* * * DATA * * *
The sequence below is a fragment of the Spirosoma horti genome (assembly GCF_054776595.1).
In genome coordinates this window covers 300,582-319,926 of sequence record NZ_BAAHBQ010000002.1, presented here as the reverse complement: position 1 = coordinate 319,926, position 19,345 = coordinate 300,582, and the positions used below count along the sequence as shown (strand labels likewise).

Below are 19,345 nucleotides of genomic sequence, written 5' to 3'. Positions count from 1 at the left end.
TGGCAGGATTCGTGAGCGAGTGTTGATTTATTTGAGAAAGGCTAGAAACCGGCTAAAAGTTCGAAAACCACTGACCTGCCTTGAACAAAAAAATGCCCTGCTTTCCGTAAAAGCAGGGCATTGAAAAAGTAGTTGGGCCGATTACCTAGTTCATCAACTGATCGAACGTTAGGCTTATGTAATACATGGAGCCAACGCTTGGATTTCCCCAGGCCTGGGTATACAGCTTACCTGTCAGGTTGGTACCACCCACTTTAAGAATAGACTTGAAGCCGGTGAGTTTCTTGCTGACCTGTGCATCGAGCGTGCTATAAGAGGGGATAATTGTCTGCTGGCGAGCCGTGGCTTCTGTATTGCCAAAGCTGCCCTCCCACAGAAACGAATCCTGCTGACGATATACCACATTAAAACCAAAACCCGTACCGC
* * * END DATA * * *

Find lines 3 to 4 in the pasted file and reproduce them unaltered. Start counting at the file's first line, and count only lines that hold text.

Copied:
Below are 19,345 nucleotides of genomic sequence, written 5' to 3'. Positions count from 1 at the left end.
TGGCAGGATTCGTGAGCGAGTGTTGATTTATTTGAGAAAGGCTAGAAACCGGCTAAAAGTTCGAAAACCACTGACCTGCCTTGAACAAAAAAATGCCCTGCTTTCCGTAAAAGCAGGGCATTGAAAAAGTAGTTGGGCCGATTACCTAGTTCATCAACTGATCGAACGTTAGGCTTATGTAATACATGGAGCCAACGCTTGGATTTCCCCAGGCCTGGGTATACAGCTTACCTGTCAGGTTGGTACCACCCACTTTAAGAATAGACTTGAAGCCGGTGAGTTTCTTGCTGACCTGTGCATCGAGCGTGCTATAAGAGGGGATAATTGTCTGCTGGCGAGCCGTGGCTTCTGTATTGCCAAAGCTGCCCTCCCACAGAAACGAATCCTGCTGACGATATACCACATTAAAACCAAAACCCGTACCGC